Carmichael is a native of South Africa, though Toronto is home. A member of the Beach Guild of Fine Art, her oils on canvas range from expressionist landscapes to abstract paintings that represent a “lingering vibration of memory.”
Last summer she travelled with Parks Canada to document Ivvavik in the western Arctic as part of the Artist in the Park program. The area is the most northern point of land before reaching the North Pole.
The invitational exhibit is, according to curator Lauren McKinley Renzetti, about flowers in bloom, but also about “how fragile and delicate we humans are.”
The show gathers more than 50 pieces from 22 artists, and will cover both the north and south galleries as well as the sanctuary.
Participating artists are David Allen, Jamie Anutooshkin, Oksana Berda, Mandy Budan, Amanda Campbell, Susan Davidson, Frances Deverell, Alexander C. Efstathopoulos, Mike Goodge, Heidrun Gabel-Koepff, Julia Hacker, Carol Harrison, Ruzya Karpinec, Laura Laughren, Laura Marks, Bradley Matson, Diana Meredith, Rita-Anne Piquet, Joan Saldanha, Shatha Sharef, Shellyann Siddoo, and Kalynn Sinnamon.
Tending the Wallflower will run from Sunday, July 5 to Oct. 25. An opening reception will be held from noon to 1 p.m. on July 5.
Sandy Robitaille, raised in the Beach and now living in Birch Cliff Village, is a self-described “garden life photographer.”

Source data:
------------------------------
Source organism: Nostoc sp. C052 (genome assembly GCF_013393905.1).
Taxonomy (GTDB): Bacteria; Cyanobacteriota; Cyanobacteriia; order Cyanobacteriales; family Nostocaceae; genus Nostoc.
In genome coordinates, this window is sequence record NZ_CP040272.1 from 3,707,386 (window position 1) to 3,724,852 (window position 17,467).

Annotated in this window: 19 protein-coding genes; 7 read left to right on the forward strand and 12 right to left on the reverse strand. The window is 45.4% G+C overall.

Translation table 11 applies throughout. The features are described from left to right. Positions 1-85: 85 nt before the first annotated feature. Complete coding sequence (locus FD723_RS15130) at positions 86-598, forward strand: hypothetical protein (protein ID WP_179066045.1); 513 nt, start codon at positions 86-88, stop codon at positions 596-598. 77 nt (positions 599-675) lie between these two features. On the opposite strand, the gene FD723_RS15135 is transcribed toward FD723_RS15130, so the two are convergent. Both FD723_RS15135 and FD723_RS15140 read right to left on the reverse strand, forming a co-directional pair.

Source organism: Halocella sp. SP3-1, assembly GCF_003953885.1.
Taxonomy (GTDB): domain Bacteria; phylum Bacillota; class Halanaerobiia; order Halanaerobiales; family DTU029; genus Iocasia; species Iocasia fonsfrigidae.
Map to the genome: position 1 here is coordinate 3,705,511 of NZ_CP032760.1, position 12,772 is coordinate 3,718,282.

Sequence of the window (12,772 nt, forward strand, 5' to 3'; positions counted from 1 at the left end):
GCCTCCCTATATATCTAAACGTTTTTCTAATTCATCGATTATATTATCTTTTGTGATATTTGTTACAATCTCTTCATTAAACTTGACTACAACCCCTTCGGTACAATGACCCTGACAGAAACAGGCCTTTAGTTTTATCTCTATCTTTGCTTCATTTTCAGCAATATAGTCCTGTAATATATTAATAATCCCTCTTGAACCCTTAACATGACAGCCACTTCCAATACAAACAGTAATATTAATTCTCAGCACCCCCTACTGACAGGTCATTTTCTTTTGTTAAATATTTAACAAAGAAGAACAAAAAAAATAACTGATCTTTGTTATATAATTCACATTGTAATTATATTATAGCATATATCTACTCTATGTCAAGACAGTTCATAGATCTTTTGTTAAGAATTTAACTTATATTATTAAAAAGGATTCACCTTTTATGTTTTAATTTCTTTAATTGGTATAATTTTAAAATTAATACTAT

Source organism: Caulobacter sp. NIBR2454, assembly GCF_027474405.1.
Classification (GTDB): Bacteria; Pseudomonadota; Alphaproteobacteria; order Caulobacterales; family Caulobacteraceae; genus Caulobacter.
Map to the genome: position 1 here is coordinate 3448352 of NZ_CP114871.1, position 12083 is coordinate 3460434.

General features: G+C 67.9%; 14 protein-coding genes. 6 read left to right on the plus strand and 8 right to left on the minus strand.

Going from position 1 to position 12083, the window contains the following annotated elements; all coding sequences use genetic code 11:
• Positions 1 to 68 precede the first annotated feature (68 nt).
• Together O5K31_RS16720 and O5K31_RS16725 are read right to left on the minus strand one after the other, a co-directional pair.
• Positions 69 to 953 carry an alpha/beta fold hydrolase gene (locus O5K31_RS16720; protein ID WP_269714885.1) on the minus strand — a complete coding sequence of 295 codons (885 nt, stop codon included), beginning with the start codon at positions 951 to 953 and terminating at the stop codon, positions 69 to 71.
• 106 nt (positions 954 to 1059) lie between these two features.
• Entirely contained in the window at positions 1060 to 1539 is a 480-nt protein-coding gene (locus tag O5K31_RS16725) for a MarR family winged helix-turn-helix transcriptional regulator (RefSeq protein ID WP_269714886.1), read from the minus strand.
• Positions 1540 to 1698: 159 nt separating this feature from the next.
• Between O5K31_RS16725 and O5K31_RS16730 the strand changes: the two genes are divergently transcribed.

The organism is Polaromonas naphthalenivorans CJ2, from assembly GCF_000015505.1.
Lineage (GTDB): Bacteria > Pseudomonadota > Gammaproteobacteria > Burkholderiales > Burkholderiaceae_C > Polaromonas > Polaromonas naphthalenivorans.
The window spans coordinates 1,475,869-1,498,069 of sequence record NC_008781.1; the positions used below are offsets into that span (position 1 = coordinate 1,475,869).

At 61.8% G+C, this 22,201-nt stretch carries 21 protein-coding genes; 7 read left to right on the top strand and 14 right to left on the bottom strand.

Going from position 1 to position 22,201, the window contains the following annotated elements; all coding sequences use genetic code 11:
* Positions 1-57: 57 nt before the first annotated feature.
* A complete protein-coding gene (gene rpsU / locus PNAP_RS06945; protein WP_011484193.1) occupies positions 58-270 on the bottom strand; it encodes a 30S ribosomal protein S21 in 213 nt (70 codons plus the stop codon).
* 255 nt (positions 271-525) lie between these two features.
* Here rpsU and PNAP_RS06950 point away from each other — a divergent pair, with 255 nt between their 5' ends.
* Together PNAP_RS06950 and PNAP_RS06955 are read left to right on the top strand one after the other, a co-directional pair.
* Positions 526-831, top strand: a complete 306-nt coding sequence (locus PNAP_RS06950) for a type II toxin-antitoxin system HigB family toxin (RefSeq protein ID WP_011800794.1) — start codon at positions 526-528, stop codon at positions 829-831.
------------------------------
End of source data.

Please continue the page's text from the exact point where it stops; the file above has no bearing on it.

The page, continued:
Flowers, birds, insects, water features and statues – all of these feature in her photographs that are printed on metal.
Robitaille took part in the recent Kingston Road Village Art Walk, and will have some of her images hanging at No Bull Burgers, 1019 Kingston Road at Bingham Avenue, until the end of July.
She will also hold a 10-day exhibit at The Kingston Social, 1427 Kingston Rd., from July 21 to 31. An opening reception will be held from 7 to 9 p.m. on Thursday, July 23.
Horne is originally from Australia, but now lives in Toronto. His paintings, which he describes as typographical landscapes, feature vintage neon signs as he “explores mid-century modern nostalgia.”
An opening reception will be held from 6 to 9 p.m. on Saturday, July 4 at Flying Pony, 1481 Gerrard St. E.
On Saturday, July 11, bring a bike and helmet and meet at the Taylor Creek Park parking lot on Dawes Road.
A tour will head out on the park path, encountering installations and murals by the STEPS Initiative, Z’otz* Collective, Project Gallery and Labspace Studio. The playful works are meant to explore diversity and the “potency of a simple change of perspective.”
Check in starts at 1 p.m., with brief speeches followed by a 1:30 p.m. departure, rain or shine. Organizers promise free ice cream for the first 100 people who arrive at Todmorden Mills at the end of the ride.
Artisans At Work will host an open call art show for the month of July with no theme.
As usual, the gallery hosts its First Friday opening night party, with food, a licensed bar, and live music from local band The Sidewalkers. The reception runs from 7:30 to 11 p.m. at Artisans At Work, 2071 Danforth Ave. at Woodbine.
Cobalt Gallery will feature the work of Jackie Ramo for July and August.
Ramo’s latest project is a reaction against the sexualization and ‘Disneyfication’ of women and girls.
“We forget that we are warriors fighting for equalization and recognition, becoming lost as body parts instead of viewed as people,” she writes in her statement.
Her paintings of women warriors are meant to illustrate the subjects’ ongoing struggle. Cobalt Gallery is at 870a Kingston Rd.